Thursday, September 23, 2010

Sadie Thompson



"You may have the power to hang but I have the power to tell you HANG ME AND BE DAMNED!!"


Last night in my Music and Film class my professor showed Gloria Swanson's movie Sadie Thompson. The movie was made in 1928. Even though sound was now being used in cinema Sadie Thompson is a silent film. Swanson- like many silent stars- thought that sound in film was a fad that it would never work. Director Raoul Walsh also stars as the leading man in the movie Tim "Handsome" O'Hara.
Sadie Thompson is a "lady of the night" looking for a new job on an island called Pago Pago.  On the same ship is a "moralist" named Mr. Davidson (played by Lionel Barrymore) who has come to the island to teach the natives about sin. Once off the ship Sadie attracts the eyes of some Marines stationed on the island. Before she even gets to her room in a small motel there are men circled all around her.


One of the Marines following Sadie is Sgt. Tim O'Hara who has fallen the hardest for her. Mr. Davidson and his wife are also staying in the same motel as Sadie and they are appalled by her behavior: smoking, flirting, listening to Jazz. Sadie and O'Hara have a "romantic" scene (by 1920s standards) out on the porch. He tells Sadie that he has a friend who married a prostitute in San Francisco. Sadie comes from San Francisco where she is trying to get away from someone who won't let her "turn straight." O'Hara wants Sadie to not go on the ship she is supposed to instead he tells her to go to Australia so they can start fresh. She agrees... but unfortunately Mr. Davidson wants to redeem her and has tricked her into saying why she left San Francisco. Davidson has ties with the governor who now says she cannot leave the island that she must go back to San Francisco to go to jail. Sadie told him that there is "a man there who won't let her go straight." Davidson figures that there is a warrant out for her arrest. Sadie says she is innocent but she will still go to jail. A bit later Sadie is sitting in her room alone; she calls out to Davidson because she is afraid. He gets her to repent and pray. She turns to Christianity and for three days she prays and gets rid of everything from her old life. O'Hara comes back to get her to put her on a boat to Australia. For the three days he was locked up for being immoral. Sadie says that the old Sadie has died and now she must pay for her sins. O'Hara sees this for the load of garbage it is and forcibly takes her against her will. Davidson is outside and Sadie runs to him, he has made her a weak and timid woman. Later that night Davidson cannot sleep, earlier in the film his wife has told one of the other visitors that her husband has not been sleeping well because of "unpleasant dreams of Sadie". The visitor is no fool; he knows the dreams are not "unpleasant" at all. Davidson walks outside of Sadie's room; she doesn't know what the noise is and out of fear runs to Davidson's room. He see's Sadie in his room, he is unable to handle his sexual attraction to her no longer. He kills himself by slitting his throat in the ocean. Sadie and O'Hara meet again. She is able to see that Davidson was no good. O'Hara asks her again to go to Australia with him and she agrees.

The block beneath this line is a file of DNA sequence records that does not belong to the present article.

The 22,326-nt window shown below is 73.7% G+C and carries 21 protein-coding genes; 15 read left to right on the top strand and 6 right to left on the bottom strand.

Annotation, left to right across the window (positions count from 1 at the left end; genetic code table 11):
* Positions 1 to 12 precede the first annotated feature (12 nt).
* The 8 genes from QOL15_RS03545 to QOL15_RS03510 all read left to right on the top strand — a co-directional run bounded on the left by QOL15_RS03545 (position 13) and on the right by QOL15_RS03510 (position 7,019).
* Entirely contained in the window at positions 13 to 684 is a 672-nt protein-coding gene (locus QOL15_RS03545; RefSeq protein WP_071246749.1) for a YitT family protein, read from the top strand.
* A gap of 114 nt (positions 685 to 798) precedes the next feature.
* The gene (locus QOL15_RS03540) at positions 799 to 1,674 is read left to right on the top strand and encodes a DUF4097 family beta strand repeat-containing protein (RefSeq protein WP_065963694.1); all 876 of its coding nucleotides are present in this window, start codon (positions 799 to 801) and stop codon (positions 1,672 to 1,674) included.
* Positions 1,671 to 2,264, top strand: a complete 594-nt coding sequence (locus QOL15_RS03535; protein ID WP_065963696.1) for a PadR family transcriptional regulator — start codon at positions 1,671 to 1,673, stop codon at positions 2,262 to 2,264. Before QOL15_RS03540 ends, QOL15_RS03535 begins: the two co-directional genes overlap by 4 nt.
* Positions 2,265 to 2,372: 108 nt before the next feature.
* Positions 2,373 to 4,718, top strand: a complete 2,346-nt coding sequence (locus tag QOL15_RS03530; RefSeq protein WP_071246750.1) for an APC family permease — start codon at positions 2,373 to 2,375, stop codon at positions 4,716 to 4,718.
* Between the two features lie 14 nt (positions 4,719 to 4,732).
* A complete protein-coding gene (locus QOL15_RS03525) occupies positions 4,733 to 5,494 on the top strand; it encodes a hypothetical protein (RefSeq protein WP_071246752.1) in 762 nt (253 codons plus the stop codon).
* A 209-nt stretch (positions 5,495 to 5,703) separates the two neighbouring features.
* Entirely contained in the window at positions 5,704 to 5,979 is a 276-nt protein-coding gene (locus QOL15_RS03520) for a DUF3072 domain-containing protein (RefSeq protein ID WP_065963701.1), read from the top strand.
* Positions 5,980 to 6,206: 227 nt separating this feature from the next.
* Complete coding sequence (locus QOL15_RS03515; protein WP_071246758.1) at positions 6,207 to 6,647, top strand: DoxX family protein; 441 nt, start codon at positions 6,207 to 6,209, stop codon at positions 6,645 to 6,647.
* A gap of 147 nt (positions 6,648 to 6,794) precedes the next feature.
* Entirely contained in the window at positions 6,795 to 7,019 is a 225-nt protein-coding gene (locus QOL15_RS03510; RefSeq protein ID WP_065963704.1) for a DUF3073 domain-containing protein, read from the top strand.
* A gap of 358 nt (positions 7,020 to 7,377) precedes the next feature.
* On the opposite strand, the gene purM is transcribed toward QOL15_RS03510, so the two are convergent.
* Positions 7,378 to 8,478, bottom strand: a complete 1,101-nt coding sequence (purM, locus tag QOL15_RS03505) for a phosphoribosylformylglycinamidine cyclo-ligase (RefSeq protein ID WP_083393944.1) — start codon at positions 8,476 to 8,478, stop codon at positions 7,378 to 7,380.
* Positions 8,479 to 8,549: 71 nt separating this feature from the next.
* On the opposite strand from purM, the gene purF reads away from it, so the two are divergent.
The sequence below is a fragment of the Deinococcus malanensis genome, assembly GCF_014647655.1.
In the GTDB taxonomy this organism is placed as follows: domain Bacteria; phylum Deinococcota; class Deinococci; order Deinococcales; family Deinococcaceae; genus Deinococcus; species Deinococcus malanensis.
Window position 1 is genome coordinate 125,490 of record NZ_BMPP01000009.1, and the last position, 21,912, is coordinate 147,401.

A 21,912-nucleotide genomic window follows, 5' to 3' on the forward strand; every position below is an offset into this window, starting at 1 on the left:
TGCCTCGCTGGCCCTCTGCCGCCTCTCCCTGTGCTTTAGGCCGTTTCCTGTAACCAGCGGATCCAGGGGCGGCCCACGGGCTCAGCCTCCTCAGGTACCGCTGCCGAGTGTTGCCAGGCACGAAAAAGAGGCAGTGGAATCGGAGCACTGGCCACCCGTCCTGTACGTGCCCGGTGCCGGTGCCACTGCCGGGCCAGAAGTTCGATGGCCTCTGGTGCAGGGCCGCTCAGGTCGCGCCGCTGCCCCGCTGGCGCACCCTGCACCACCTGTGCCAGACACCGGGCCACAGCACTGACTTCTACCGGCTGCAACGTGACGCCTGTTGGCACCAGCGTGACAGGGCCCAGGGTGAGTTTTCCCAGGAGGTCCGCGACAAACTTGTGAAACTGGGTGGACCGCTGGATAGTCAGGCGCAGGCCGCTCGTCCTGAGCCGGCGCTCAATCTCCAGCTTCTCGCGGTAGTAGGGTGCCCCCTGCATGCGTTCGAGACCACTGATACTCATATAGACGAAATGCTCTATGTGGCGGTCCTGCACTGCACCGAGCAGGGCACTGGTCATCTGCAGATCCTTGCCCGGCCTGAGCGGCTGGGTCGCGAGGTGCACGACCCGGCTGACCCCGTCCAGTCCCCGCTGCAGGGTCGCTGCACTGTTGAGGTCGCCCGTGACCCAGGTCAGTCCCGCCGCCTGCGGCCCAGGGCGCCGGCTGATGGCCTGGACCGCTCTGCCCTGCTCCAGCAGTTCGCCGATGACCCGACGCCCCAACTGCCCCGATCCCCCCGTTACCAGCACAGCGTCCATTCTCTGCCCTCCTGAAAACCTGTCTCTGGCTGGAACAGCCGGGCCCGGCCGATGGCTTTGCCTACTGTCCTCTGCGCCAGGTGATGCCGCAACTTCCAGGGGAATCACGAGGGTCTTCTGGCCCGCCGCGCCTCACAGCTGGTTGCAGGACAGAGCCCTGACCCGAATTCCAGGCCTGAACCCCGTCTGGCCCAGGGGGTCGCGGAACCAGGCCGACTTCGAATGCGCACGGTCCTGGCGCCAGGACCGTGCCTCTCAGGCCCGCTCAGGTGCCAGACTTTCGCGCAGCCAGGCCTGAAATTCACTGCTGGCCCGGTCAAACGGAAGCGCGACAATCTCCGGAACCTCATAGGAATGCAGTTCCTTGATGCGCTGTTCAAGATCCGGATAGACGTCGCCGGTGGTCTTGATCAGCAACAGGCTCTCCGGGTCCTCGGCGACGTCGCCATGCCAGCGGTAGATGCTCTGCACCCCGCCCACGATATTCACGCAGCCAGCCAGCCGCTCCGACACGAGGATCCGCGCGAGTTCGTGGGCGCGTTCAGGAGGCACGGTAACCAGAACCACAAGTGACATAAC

So this is not shocking in the least to us today but when you think back to the time this was made it's really shocking. Gloria Swanson really wanted to make this film and had to go through hoops with the Hays Code and the moralists of the day to get it made. Swanson and the movie received an Academy Award nominations.  
This is now one of my favorite films. The story is so good and so different for a movie at the beginning of film. Gloria Swanson was gorgeous and wonderful as Sadie. I can now see what this is considered the performance of her career. For me now she's not just the crazy, scary bitch from Sunset Boulevard!! She's now also a feisty, beautiful woman. The direction was done very well by Raoul Walsh, he did what is asked by every director- to capture the emotions of his characters. My favorite part of the movie is when Sadie and O'Hara "kiss" with the ends of their cigarettes since it was "morally wrong" back then to have a passionate kissing scene. It says so much without being so much it was perfect.

My professor for Music and Film, Joseph Turrin, composed and scored the music for Sadie Thompson when it was originally released on DVD. The score Professor Turrin made is perfect. He did such a fabulous job, he fit the music to the moods and really created great tension between Sadie and Davidson with some piano notes. The piano playing a few notes along with the rain falling is brilliant.  I liked the music for the record player it was a Jazz rhythm.
Try your hardest to get your hands on this movie if you can. If you're a movie fan in any sense Sadie Thompson is a brilliant film to see.